Global Economics

India Averts Internet Meltdown


Failsafe plans, including an alternate network of cables in the Pacific Ocean, prove the resilience of the country's broadband infrastructure

When news broke Jan. 31 that an undersea fiber-optic cable owned by India's Reliance Communications had been accidentally sliced by a ship's anchor in Egypt, people feared a possible replay of 2006. That's when an earthquake in Taiwan disrupted Internet traffic in East Asia for nearly two weeks. India, where the Internet is the lifeblood of the outsourcing industry, was considered particularly vulnerable.

Happily for Reliance (which did not respond to phone calls), and for Indian outsourcing giants Tata Consultancy Services (TCS) , Infosys (INFY), Wipro (WIT), and Satyam Computer Services, which use such undersea fiber-optic cables, no serious problems occurred. Neither, it appears, have the global operations of multinational tech players like IBM (IBM) skipped a beat. True, some of India's Internet cafes saw connection speeds slow dramatically, so the time needed to connect to Google increased 60 times—from two seconds to two minutes—but overall the economic impact of the accident has proven minimal for India.

It could have been much, much worse. According to the Internet Service Providers Assn. of India, nearly half of the 25 gigabits of bandwidth India uses relies on cables, of which 60% snake under the Atlantic Ocean. The rest is routed through the Pacific.

Internet Traffic Priority System

Instead, the disruptions gave India's outsourcers the opportunity to prove to their clients how well they're prepared for such emergencies. As soon as the problem with the Reliance cable became known, traffic was rerouted through the alternative network of cables running under the Pacific Ocean. "There are redundancies built into the system. There are multiple pipes, so if one breaks, others work," says Pradipta Bagchi, a spokesman for Tata Consultancy Services.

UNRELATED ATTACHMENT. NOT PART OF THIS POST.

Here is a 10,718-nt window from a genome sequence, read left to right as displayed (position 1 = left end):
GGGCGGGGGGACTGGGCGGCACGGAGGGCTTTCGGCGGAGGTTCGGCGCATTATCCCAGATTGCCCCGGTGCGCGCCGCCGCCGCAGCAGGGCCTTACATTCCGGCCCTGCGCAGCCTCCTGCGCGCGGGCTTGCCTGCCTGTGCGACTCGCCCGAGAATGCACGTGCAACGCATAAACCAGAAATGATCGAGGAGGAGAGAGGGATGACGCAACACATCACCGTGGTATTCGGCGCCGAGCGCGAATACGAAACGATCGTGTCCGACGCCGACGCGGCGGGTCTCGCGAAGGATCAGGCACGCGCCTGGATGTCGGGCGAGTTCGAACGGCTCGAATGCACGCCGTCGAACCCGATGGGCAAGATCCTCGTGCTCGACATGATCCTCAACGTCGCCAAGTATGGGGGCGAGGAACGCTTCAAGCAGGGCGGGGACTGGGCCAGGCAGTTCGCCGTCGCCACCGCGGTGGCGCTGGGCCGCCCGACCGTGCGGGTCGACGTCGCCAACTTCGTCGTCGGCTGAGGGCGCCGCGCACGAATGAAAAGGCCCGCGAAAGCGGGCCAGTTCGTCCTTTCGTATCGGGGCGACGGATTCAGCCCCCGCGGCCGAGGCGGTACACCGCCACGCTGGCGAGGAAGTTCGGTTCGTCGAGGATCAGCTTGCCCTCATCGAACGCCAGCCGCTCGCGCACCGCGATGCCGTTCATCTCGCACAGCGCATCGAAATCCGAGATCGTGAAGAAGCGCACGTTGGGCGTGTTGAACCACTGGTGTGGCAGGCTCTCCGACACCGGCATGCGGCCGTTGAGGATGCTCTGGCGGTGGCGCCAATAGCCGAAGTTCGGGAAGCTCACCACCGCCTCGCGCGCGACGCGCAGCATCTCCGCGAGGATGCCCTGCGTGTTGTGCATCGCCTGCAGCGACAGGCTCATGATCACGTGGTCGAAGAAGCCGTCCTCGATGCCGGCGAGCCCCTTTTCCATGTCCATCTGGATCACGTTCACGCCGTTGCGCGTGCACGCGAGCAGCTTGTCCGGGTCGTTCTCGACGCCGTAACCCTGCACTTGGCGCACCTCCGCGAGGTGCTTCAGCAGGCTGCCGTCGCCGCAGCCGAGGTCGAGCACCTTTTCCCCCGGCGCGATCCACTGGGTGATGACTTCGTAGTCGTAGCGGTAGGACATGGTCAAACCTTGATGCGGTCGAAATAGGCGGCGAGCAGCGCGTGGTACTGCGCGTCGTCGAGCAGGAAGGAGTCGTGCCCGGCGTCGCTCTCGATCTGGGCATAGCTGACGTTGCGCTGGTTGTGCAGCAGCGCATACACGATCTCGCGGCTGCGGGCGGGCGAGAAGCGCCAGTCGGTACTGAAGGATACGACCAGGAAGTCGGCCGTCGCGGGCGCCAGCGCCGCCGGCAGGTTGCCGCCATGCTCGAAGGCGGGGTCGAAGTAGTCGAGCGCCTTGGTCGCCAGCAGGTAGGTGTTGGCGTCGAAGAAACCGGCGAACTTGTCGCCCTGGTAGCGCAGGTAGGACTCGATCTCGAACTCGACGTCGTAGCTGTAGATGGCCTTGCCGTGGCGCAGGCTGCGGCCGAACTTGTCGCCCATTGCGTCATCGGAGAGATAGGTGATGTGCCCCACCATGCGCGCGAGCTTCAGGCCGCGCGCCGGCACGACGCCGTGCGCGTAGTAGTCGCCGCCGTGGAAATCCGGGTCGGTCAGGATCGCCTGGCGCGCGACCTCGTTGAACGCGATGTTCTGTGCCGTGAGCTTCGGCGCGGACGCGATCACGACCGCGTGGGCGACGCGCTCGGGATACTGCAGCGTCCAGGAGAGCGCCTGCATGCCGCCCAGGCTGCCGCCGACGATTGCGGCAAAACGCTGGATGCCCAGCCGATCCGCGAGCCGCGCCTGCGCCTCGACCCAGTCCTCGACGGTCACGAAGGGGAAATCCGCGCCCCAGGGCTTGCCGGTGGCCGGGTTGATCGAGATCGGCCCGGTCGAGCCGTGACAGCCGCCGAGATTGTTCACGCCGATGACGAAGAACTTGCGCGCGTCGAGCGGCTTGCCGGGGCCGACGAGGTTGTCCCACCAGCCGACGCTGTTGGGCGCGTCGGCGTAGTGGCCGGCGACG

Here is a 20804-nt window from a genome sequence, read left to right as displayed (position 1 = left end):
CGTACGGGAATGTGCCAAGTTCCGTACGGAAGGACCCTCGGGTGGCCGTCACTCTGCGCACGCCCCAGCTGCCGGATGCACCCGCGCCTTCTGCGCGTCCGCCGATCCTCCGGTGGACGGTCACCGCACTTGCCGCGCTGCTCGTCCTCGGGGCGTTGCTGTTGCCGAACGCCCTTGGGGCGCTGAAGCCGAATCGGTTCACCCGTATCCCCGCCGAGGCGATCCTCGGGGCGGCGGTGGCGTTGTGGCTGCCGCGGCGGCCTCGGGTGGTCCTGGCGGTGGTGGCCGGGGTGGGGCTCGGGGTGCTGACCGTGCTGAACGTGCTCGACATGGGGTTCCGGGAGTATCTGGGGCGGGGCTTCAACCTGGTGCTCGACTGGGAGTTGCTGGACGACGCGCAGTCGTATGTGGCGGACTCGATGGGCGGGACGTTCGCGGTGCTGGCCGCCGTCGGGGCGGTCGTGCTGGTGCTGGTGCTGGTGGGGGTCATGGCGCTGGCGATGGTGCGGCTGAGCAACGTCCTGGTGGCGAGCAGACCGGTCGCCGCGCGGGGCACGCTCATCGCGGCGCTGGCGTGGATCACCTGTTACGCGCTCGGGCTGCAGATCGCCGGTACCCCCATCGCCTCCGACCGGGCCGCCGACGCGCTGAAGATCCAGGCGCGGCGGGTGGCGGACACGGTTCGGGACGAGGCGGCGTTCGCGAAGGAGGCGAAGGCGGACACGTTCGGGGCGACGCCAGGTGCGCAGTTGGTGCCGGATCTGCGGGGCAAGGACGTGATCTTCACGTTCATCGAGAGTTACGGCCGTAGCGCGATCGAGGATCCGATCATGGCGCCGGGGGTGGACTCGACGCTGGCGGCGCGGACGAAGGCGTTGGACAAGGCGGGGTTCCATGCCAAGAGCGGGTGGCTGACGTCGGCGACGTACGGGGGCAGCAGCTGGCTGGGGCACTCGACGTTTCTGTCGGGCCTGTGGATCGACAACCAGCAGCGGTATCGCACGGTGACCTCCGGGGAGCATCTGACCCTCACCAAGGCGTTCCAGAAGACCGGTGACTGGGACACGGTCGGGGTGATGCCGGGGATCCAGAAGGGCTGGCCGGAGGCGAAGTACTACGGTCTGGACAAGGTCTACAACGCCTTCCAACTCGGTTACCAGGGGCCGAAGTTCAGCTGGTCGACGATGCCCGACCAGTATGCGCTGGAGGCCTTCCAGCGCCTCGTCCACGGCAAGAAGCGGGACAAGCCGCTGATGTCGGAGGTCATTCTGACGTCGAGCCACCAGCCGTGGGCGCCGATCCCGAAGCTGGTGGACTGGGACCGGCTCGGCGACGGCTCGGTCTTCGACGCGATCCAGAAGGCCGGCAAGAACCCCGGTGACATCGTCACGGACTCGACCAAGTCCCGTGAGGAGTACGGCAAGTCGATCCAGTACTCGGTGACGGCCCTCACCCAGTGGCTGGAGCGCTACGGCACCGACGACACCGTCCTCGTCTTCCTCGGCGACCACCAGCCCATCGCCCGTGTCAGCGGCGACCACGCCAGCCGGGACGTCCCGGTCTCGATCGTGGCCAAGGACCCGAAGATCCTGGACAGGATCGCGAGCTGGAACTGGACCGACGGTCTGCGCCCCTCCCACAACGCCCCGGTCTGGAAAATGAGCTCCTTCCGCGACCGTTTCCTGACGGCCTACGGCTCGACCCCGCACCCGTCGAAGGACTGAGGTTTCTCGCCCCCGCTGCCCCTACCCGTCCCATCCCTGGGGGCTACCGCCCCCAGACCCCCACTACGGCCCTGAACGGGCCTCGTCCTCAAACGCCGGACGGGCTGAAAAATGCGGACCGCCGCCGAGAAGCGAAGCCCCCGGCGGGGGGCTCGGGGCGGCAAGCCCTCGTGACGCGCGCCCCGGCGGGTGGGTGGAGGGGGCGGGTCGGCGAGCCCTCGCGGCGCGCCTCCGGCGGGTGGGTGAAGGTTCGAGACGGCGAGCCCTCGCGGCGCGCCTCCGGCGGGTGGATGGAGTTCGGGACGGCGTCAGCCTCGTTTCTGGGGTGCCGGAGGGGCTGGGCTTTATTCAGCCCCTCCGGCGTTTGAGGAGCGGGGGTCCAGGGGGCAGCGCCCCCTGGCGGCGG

Bagchi explains the pecking order for Internet traffic priority. Top of the heap is voice—so that calls to Aunt Mathilda in Missouri or cousin Vijay in Bangalore are unaffected. Then come international private leased lines—networks that banks such as JPMorgan (JPM) or tech service providers such as IBM (IBM), TCS, and Infosys use to connect to clients and their other locations across the world. "These links get high priority and get switched automatically to another line," Bagchi says.

For this privilege, the larger companies pay double or triple the cost to telecom providers such as Reliance, AT&T (ATT) , VSNL, and Bharti Airtel. They also have contracts with multiple providers, so if one fails, the other kicks in. So on Jan. 31, as Reliance announced its problems, rival providers picked up the traffic.

Operations Functioning Seamlessly

However, smaller back-office outsourcers probably didn't fare as well during the Internet outage. Because these companies compete on price, they are unlikely to be able to afford the kind of contingency plans TCS has with Internet service providers. But even their problems are fairly limited. "Though there is a marginally slower access to Internet, this has not disrupted or affected our operations. Our IT team is working closely with our service providers to ensure that operations continue to function seamlessly," says P.V. Kannan, founder and chief executive of 24/7 Customer, a smaller Bangalore outsourcer.

A day later, says Rajesh Chharia, president of the Internet Service Providers Assn. of India, almost 80% of the bandwidth has been restored, as companies made the automatic shift to alternate providers. "The service providers have released more capacity on the Pacific route," he says.

Kripalani is BusinessWeek's India bureau chief. Lakshman covers India business for BusinessWeek .

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